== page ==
Take charge of your mental health Series
As we celebrate the World Mental Health Day this year on the theme of psychological mental health first aid for all; we realize how important is self-care as a step towards promoting mental health as well as recovering from a mental health problem In the next 5 months, we will introduce you to five such skills/habits that can strengthen your inner self and help you in taking good care of yourself.
Taking charge of mental health does not just mean doing things that help you get better when you have a mental health problem. Taking charge of mental health means doing little things on a regular basis that help you to develop/strengthen skills and habits to deal better with day-to day challenges in your life.
Reach-In- Fix a Chat-time:
One such skill /habit that is worth cultivating for taking charge of your mental health: Spending time with yourself on a regular basis and being your good friend.
These are the times when connections are considered vital and all of us seem to be busy trying to stay connected to others and stay in touch with all the information we are bombarded with – be it on the Facebook, WhatsApp or twitter or our email inbox. In this rush, we at times forget to stay in touch with ourselves and develop a friendship with ourselves. Being your good friend does not mean ignoring your friendship with others. We need a friend inside us as well as friends outside of us. In fact, developing a healthy friendship with ourselves can be of great help in connecting better with the world outside us.
So try this out:
Once a week, fix an appointment with yourself, may be for an hour. An appointment means a dedicated time to be with yourself- to reflect, to play and to talk to yourself and of course to listen to yourself! A dedicate time means getting away from distractions that constantly preoccupy you- be it the phone, the mobile or the internet. Choose to sit down quietly with yourself, like a compassionate, affectionate and wise friend- or a take a long walk with yourself, if you prefer to do that. Ask yourself some honest questions and take time to respond to those questions. If it helps, jot down those conversations you make with yourself.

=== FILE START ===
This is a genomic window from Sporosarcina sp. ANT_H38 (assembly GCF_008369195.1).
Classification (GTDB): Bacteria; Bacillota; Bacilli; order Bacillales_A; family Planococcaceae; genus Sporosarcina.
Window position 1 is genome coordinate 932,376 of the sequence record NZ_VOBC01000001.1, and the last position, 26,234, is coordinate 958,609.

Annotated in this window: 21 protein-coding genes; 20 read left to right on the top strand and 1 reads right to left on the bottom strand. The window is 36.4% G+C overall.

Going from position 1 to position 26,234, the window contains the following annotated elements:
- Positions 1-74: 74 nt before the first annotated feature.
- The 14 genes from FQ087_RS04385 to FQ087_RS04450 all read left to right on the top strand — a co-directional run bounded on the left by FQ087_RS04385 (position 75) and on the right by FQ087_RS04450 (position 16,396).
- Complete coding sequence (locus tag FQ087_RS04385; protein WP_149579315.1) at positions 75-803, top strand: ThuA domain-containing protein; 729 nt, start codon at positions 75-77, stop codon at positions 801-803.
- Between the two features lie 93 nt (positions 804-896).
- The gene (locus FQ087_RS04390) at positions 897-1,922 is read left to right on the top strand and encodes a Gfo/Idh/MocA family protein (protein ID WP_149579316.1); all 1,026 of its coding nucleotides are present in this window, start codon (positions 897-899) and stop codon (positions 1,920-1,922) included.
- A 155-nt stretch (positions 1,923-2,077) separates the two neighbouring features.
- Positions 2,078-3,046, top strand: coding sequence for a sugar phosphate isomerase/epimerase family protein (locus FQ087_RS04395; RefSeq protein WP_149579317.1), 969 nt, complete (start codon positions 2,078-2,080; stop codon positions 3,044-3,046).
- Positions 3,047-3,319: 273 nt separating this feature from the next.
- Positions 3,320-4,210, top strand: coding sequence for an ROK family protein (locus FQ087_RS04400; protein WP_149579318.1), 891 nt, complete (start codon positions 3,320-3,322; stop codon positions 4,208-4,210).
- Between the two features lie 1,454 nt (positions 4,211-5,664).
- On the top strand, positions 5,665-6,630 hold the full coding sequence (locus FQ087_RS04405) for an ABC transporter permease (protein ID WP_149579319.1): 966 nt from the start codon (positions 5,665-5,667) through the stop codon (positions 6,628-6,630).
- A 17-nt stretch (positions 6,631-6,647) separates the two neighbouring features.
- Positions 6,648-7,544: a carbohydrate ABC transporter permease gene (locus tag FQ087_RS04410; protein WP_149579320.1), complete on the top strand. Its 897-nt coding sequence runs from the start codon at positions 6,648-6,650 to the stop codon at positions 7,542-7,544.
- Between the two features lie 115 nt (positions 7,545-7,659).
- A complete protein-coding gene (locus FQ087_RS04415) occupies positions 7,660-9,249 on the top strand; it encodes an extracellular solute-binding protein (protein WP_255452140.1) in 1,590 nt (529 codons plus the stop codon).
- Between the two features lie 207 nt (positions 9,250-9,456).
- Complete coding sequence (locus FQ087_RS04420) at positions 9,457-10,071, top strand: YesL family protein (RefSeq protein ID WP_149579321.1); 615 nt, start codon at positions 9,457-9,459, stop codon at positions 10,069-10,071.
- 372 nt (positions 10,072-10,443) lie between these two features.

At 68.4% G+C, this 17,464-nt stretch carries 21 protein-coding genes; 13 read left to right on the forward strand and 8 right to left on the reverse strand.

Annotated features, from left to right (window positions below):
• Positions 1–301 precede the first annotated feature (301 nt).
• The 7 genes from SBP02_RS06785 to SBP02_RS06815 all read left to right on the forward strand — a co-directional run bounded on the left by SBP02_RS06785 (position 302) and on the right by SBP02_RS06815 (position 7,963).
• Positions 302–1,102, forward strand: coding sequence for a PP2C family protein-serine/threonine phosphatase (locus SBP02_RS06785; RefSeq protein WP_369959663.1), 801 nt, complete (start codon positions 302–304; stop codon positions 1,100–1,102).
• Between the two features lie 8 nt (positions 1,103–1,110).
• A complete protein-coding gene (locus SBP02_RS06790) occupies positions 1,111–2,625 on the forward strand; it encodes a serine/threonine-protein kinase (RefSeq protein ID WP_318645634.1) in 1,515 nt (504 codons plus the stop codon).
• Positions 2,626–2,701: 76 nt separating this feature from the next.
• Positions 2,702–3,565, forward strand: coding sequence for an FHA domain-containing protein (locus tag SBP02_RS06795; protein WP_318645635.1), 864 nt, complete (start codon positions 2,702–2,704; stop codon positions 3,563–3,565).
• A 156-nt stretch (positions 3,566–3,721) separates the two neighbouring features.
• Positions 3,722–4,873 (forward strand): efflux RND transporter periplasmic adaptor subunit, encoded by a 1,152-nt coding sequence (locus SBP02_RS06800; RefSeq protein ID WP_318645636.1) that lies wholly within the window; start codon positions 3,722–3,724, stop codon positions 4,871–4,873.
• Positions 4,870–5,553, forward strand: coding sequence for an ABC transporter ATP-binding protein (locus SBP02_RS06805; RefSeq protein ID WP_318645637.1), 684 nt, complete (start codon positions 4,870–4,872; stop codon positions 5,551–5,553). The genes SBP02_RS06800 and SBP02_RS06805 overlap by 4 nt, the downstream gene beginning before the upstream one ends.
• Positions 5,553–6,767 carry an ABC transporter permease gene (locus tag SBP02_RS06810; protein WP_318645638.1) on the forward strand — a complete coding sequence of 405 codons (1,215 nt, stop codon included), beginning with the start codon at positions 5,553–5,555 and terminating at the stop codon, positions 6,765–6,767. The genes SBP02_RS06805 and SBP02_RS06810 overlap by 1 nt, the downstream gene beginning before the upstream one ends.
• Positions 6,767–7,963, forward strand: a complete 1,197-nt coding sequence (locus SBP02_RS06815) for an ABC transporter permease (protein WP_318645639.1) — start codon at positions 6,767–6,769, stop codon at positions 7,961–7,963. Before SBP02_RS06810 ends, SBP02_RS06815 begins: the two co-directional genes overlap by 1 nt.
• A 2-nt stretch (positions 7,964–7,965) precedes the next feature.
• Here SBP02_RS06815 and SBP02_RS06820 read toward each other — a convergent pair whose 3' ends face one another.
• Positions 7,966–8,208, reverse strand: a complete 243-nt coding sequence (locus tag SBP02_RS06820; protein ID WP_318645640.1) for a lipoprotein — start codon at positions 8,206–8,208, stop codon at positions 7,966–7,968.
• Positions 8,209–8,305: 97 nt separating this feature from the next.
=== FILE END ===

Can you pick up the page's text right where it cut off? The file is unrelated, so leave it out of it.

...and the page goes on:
A few questions to ask yourself: How am I feeling? What are the little good things that happened this week or the things that did not go very wrong? What are the things that did not go well this week? What are the three to five most important areas of my life currently? What can I do next to take care about each of these areas? Can I reach out to sources of help that may be available but I am not using? Are there little things that I can do differently or little ways I can look at things differently that might help? Am I guiding myself by looking at what would be helpful in the long run or merely looking at what gives me quick relief though it is harmful to me over time? What are the three small and specific things I can do /keep doing that might help?
A few tips on responding to yourself: Be gentle with yourself .Acknowledge your emotions and not shy away from them. Acknowledging emotions does not mean sinking or drowning in them. It merely means accepting them as normal aspects of being human like everyone else and providing you information about your inner world and then choosing what you want to do about them at a given point of time in a given context. Adopt a comforting and soothing style like a good friend to soothe yourself and calm yourself. Remember, your good friend not just listens to you and comforts you but also gently helps you gain mental clarity, see things in a new light /see the bigger picture, motivates you to work on your weaknesses and apply your strengths, inspires you to move ahead and also gives you a pat on your back for making efforts despite all the difficulties. Be that friend for yourself.
So take out time regularly to have that honest, soothing, clarifying and motivating chat with yourself. Please give time to your inner friend too- it is worth your time!